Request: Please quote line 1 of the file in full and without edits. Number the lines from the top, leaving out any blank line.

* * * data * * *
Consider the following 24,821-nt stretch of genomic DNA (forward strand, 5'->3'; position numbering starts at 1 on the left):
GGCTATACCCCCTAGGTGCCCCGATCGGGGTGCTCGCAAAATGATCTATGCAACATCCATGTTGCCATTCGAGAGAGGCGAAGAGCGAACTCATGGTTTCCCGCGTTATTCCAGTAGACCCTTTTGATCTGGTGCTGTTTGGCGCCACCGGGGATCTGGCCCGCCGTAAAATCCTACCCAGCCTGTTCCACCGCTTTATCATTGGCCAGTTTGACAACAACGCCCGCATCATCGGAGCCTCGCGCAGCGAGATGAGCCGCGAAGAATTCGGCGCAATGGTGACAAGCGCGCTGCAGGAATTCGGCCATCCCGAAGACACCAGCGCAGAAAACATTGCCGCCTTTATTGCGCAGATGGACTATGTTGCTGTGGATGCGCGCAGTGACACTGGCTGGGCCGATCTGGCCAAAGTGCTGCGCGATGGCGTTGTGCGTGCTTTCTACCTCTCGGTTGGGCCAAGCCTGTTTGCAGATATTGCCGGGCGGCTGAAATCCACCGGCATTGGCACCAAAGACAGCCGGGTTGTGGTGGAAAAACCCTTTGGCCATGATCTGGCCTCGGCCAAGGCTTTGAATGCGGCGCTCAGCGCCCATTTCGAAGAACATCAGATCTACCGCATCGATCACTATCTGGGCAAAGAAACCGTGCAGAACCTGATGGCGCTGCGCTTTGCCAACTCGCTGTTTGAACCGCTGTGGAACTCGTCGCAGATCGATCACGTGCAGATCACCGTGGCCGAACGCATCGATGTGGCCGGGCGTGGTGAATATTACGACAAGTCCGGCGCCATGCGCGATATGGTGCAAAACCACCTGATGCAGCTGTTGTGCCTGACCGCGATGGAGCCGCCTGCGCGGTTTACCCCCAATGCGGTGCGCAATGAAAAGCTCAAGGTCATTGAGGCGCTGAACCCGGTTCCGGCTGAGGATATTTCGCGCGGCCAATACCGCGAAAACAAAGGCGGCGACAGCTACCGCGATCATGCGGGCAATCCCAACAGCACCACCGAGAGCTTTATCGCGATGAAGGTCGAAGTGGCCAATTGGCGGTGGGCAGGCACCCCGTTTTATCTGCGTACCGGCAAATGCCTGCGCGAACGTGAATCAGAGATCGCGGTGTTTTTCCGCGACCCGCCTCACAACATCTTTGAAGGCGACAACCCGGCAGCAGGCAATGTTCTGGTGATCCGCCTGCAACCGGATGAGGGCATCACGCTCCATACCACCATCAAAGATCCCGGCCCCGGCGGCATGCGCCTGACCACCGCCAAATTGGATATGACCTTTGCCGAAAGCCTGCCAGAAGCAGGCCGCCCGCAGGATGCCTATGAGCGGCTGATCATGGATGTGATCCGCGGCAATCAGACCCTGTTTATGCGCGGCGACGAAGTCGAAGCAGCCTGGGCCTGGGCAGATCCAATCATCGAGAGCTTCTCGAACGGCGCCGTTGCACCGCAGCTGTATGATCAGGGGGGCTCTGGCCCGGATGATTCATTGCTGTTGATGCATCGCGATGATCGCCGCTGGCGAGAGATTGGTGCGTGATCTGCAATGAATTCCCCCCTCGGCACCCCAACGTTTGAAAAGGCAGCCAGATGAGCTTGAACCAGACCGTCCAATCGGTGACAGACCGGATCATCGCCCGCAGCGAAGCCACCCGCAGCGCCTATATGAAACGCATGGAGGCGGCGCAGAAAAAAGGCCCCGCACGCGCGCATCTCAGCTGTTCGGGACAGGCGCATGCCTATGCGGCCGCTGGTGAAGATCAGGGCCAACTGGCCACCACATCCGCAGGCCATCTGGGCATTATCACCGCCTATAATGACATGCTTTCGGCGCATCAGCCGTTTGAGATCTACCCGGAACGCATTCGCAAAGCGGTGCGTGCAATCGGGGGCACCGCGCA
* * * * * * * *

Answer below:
Consider the following 24,821-nt stretch of genomic DNA (forward strand, 5'->3'; position numbering starts at 1 on the left):